8. 8. ANALYSIS OF THE MAIN ARGUMENTS • Argued that excessive poorly designed lighting leads to glare and decreased visibility and thus reduced safety (e.g. car accidents from blinding and in some cases increase in crime). Also nuisance lighting for local residents (Claudio, 2009; International Dark-Sky Association, 2015). Dark Sky Reserves: • Creation of International Dark Sky Reserves as a means of reducing environmental impacts and sky glow contribution • Dark Sky reserves in the United Kingdom • 2011 Exmoor • 2013 Brecon Beacons (Gaston, et al, 2014) • Before and after comparisons are required by the use of artificial light models and radiance maps in order to determine effectiveness of these areas in reducing the contribution of light pollution to the environment. Despite creation of dark reserves skyglow from surrounding lit areas can still effect navigation and connectivity of habitats (Martin and Roby, 2014; Gaston et al, 2014) • Creating dark corridors for the movements of nocturnal species can have positive effects on species such as bats; although they can be difficult to implement due to human fear of darkness (Fure, 2006; Gaston, et al, 2014). • This has been implemented in the Olympic park by creation of dark corridors across water ways to aid foraging and movement of Eptesicus serotunus (serotine bat). (Shepherd, 2012) (International Dark-Sky Association, 2015) (International Dark-Sky Association, 2015)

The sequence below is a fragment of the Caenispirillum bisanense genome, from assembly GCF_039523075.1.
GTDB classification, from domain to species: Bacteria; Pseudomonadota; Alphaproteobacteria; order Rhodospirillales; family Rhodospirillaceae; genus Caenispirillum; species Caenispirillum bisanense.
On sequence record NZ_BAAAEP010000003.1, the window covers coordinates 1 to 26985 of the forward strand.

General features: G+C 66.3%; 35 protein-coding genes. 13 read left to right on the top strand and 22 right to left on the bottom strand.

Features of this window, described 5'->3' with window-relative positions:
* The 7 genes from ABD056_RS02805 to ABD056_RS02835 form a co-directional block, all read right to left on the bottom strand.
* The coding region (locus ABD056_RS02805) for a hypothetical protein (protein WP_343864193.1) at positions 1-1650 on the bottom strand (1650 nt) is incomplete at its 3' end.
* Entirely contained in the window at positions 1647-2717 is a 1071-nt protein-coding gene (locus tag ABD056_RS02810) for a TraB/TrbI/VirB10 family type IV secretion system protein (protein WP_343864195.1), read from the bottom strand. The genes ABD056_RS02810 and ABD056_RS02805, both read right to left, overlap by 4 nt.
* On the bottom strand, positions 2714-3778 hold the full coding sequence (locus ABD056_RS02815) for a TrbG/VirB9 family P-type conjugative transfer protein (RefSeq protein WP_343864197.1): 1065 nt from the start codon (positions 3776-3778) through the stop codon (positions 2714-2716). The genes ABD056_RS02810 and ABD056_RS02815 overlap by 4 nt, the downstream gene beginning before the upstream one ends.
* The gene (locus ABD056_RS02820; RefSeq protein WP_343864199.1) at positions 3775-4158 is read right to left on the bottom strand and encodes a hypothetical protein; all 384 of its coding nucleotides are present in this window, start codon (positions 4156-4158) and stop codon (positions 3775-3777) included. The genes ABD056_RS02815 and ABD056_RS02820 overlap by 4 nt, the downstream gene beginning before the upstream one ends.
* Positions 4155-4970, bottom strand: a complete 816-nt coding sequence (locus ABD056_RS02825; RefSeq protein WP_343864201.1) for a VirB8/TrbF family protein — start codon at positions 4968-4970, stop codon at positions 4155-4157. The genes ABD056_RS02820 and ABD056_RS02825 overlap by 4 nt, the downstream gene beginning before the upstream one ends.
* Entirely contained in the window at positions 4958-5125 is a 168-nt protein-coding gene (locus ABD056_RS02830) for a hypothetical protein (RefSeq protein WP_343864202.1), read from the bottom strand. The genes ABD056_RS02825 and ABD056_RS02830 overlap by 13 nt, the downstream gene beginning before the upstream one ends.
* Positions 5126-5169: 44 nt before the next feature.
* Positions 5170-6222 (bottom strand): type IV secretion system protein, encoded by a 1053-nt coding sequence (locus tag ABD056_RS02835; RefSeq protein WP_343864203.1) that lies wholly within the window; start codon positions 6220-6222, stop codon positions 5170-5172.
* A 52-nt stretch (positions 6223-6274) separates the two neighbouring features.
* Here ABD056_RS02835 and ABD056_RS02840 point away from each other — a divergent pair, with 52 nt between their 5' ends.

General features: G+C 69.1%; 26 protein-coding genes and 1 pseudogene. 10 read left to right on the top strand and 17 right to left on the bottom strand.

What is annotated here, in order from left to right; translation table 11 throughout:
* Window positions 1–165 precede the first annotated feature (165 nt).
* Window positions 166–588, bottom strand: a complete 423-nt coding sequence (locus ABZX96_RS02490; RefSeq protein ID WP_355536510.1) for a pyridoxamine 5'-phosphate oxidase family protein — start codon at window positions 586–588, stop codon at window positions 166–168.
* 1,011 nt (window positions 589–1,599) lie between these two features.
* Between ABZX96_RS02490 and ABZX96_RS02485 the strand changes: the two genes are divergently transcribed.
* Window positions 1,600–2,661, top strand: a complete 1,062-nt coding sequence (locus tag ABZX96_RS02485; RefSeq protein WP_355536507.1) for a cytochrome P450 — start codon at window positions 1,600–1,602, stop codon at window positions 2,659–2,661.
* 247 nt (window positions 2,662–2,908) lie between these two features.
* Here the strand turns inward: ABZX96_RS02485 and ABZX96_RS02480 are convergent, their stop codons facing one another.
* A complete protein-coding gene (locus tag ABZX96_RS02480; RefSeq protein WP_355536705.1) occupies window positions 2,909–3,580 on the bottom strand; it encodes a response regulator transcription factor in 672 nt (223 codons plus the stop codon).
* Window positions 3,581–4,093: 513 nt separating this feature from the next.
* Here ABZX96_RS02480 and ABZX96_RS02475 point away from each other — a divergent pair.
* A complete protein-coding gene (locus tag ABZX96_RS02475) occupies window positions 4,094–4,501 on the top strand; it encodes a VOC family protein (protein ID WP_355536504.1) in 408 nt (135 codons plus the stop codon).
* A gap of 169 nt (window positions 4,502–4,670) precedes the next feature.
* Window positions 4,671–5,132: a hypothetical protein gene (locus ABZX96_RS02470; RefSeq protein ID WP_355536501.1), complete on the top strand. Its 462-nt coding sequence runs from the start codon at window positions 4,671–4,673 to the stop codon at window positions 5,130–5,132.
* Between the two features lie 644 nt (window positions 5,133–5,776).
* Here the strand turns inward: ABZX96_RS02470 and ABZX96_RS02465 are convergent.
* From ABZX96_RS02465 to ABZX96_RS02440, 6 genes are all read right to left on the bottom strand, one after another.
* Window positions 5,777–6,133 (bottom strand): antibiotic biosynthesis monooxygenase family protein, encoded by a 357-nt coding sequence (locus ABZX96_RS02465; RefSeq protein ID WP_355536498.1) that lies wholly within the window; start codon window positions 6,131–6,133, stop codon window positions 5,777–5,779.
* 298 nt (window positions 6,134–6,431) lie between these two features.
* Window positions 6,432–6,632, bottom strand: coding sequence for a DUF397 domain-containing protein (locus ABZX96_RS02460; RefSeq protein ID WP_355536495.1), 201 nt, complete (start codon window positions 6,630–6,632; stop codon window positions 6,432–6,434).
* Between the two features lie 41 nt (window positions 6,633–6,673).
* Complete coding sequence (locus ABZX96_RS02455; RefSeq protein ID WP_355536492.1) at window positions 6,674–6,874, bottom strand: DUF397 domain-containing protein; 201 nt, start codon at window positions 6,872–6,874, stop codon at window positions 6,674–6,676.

9. 9. • Changing the spectrum • High intensity light (white light) has greater negative effects on biological systems • Lower intensity (red light) has less adverse effects and reduced sky glow • However, can have negative effects on plant physiology and bird migration • Light-emitting diode also being trialled: energy saving and more uniform lighting. However being utilised with white lighting to improve colour vision for humans (Poot, et al, 2008; Rich and Longcore, 2013; Gaston, et al, 2014) • Part night lighting • local councils switching off of street lighting to cut financial costs and reduce carbon emissions (Falchia, et al, 2011; Gaston, et al, 2014) • However, argued part night lighting will only benefit strictly nocturnal species, with little benefit for crepuscular species (Gaston, et al, 2014) • Potential benefits of releasing trapped invertebrates around street light, reducing mortalities and preventing disruption to trophic cascades (e.g. moths) (Gaston, et al, 2014) • However, increased criticism from locals due to fear of rise of crime levels and vehicle accidents with reluctance to venture into dark areas (Lyytimäki, 2013; Chapman, 2014) (Lyytimäki, 2013) (Kootenay Local Agricultural Society, 2015)